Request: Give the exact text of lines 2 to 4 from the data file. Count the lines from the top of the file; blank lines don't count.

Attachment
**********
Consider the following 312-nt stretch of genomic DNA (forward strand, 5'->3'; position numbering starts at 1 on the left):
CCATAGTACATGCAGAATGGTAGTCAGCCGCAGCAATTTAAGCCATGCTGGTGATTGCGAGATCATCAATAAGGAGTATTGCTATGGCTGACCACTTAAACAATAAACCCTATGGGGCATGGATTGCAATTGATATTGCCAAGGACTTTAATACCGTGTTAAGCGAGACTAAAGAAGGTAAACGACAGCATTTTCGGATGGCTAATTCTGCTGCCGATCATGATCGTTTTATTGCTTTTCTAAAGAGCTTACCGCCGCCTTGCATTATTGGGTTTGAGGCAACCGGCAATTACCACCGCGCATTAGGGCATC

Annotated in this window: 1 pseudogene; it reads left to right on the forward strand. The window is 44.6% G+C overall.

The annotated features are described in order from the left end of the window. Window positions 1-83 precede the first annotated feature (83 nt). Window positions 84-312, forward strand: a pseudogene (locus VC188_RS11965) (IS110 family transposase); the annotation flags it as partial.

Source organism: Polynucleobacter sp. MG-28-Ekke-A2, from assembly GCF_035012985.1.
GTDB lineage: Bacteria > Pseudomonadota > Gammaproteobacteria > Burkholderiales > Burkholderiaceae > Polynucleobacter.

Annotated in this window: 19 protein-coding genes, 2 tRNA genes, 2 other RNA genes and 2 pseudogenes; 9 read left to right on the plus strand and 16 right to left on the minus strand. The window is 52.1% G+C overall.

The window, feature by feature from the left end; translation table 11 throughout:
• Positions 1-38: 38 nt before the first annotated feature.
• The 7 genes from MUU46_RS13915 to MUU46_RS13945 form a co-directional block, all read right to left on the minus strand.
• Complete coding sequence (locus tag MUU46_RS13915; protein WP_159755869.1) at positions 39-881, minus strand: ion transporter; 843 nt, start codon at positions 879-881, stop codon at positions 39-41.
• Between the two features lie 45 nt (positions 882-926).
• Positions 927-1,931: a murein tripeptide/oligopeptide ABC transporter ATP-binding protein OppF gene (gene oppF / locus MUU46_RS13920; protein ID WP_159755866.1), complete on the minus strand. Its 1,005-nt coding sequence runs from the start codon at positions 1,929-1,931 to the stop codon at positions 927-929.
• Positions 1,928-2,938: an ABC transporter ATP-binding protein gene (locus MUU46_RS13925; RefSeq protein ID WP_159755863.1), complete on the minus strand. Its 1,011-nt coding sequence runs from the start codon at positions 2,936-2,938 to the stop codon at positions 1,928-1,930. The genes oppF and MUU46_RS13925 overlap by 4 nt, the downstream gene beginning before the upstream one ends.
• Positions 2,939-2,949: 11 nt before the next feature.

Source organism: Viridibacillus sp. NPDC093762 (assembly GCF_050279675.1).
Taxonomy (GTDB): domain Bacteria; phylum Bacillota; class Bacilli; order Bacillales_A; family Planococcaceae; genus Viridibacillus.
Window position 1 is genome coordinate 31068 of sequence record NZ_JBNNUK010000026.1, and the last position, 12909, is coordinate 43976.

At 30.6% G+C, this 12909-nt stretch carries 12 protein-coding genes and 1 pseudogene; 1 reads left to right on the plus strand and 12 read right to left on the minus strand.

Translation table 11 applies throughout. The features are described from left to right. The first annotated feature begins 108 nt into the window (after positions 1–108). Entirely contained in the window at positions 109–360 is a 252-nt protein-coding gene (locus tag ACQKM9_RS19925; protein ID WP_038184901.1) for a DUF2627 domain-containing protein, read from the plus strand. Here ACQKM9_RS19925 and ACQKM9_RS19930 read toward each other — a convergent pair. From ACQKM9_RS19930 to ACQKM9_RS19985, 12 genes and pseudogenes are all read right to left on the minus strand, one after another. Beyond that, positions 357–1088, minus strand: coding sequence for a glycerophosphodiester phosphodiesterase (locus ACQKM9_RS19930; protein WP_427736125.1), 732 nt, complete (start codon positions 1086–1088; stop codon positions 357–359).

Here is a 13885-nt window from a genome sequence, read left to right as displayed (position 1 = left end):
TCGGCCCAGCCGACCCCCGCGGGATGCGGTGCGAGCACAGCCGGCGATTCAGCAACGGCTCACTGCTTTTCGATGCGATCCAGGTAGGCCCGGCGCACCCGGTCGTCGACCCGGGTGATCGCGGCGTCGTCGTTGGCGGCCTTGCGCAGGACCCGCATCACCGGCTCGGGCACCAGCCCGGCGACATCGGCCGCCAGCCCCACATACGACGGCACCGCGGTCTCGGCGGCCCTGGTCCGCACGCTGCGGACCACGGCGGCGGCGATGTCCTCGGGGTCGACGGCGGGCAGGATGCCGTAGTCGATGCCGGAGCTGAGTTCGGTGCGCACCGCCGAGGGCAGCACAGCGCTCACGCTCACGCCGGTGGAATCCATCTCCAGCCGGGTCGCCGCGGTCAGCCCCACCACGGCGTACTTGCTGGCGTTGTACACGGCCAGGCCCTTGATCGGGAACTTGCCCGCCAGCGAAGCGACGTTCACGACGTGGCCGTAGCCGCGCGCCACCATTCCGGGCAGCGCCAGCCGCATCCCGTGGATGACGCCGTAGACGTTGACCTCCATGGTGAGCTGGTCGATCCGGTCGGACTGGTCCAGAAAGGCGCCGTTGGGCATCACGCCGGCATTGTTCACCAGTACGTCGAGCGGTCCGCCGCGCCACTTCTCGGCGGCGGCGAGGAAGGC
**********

CCATAGTACATGCAGAATGGTAGTCAGCCGCAGCAATTTAAGCCATGCTGGTGATTGCGAGATCATCAATAAGGAGTATTGCTATGGCTGACCACTTAAACAATAAACCCTATGGGGCATGGATTGCAATTGATATTGCCAAGGACTTTAATACCGTGTTAAGCGAGACTAAAGAAGGTAAACGACAGCATTTTCGGATGGCTAATTCTGCTGCCGATCATGATCGTTTTATTGCTTTTCTAAAGAGCTTACCGCCGCCTTGCATTATTGGGTTTGAGGCAACCGGCAATTACCACCGCGCATTAGGGCATC

Annotated in this window: 1 pseudogene; it reads left to right on the forward strand. The window is 44.6% G+C overall.

The annotated features are described in order from the left end of the window. Window positions 1-83 precede the first annotated feature (83 nt). Window positions 84-312, forward strand: a pseudogene (locus VC188_RS11965) (IS110 family transposase); the annotation flags it as partial.